Guiding Principles for Planning and Scheduling

Guiding Principles for Planning and Scheduling

 Guiding Principles for Planning and Scheduling

 
by Jerry Wilson and Ricky Smith CMRP CRL
 
“Focusing an organization’s efforts is the only way to achieve and maintain success”. Guiding Principles are principles an organization must follow in order to be successful in any area where there may not be proper alignment. Planning and scheduling will never be effective without the alignment of Production, Maintenance, and Engineering. 
Guiding Principles keeps an organization focused and the success of planning and scheduling hinges on these principles. Planning and Scheduling Guiding Principles are developed together with leadership in Production, Maintenance, Maintenance Planning, Maintenance Scheduling, Reliability Engineering, Maintenance Engineering, and Project Engineering.

Developing these principles together as a team allows an organization to be aligned in their efforts and ensure success of Maintenance Planning and Scheduling.  Planning Guiding Principles All “critical” work will have effective work procedures developed. 
  • All PMs/PdMs (not regulatory) must address specific failure modes.     
  • Planners focus only on future work.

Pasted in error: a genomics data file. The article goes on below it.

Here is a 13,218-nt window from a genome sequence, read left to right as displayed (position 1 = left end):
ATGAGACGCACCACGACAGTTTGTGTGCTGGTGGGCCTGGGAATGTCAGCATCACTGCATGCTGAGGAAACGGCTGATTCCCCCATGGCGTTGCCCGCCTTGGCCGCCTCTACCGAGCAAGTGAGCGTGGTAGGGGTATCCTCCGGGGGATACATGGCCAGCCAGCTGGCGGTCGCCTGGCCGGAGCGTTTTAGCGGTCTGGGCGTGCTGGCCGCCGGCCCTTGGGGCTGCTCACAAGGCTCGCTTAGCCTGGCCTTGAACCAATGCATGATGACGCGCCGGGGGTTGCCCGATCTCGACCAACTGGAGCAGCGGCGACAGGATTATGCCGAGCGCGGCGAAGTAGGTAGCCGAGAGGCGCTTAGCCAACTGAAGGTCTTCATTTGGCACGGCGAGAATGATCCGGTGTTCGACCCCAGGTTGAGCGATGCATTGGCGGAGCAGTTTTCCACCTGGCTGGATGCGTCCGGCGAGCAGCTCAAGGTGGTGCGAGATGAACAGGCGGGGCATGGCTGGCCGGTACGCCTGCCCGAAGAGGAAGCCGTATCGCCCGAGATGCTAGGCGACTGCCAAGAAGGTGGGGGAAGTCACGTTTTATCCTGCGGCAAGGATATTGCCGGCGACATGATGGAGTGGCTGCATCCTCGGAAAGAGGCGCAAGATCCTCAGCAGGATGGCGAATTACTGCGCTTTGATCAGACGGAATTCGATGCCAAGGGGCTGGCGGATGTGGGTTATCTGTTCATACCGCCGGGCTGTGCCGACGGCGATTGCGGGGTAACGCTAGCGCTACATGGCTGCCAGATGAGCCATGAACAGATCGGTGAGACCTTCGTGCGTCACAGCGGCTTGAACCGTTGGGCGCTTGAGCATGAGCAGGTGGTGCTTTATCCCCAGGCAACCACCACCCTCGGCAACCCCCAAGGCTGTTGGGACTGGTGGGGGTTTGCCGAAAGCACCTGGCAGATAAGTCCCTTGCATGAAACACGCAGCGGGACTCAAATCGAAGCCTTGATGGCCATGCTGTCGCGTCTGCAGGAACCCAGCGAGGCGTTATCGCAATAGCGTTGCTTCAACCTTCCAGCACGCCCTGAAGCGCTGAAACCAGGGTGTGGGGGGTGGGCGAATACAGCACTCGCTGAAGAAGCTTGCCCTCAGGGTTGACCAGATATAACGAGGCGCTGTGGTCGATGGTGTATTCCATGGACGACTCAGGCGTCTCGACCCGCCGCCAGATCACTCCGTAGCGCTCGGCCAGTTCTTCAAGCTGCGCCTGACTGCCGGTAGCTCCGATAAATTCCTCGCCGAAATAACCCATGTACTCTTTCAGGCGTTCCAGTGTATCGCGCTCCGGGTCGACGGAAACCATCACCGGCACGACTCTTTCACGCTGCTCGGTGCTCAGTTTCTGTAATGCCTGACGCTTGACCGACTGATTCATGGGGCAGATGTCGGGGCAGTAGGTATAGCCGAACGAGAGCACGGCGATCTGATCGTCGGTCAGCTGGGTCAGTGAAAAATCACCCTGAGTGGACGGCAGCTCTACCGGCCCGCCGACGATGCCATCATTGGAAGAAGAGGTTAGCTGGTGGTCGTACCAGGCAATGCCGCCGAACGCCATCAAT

• Bill of Materials must be developed for all Critical Equipment.     
  • Production and Maintenance must be aligned in the planning process:     
  • Roles and Responsibilities, Expectations, Metrics must be in place so one can manage this process effectively    
  •  Jobs not previously planned will be “scoped” by the maintenance technician and the planner.

Scheduling Guiding Principles 

  • Planned Jobs must have all parts on site and kitted before being scheduled.     
  • Availability of equipment must be communicated to maintenance at least 7 days in advance.     
  • Perform an after-action review on any shutdown over 4 hours applying the 2 up / 2 down Rule 2 Up/ 2 Down Rules states: “when performing an after action review only focus on 2 items we did well and must sustain and, 2 areas we need to improve the next time”     
  • Manage the backlog by labor hours in these categories at the minimum:         
  • Total Backlog         
  • Ready to Schedule         
  • Waiting on Parts or Material         
  • Waiting on Scheduled Outage
We hope our latest edition of our book “Planning and Scheduling Made Simple” can be helpful, simple, and to the point. Please send us your comments, questions, and suggestions for topics to cover in the future. You can contact us at: Jerry Wilson, [email protected] and Ricky Smith, CMRP, [email protected]
 
 
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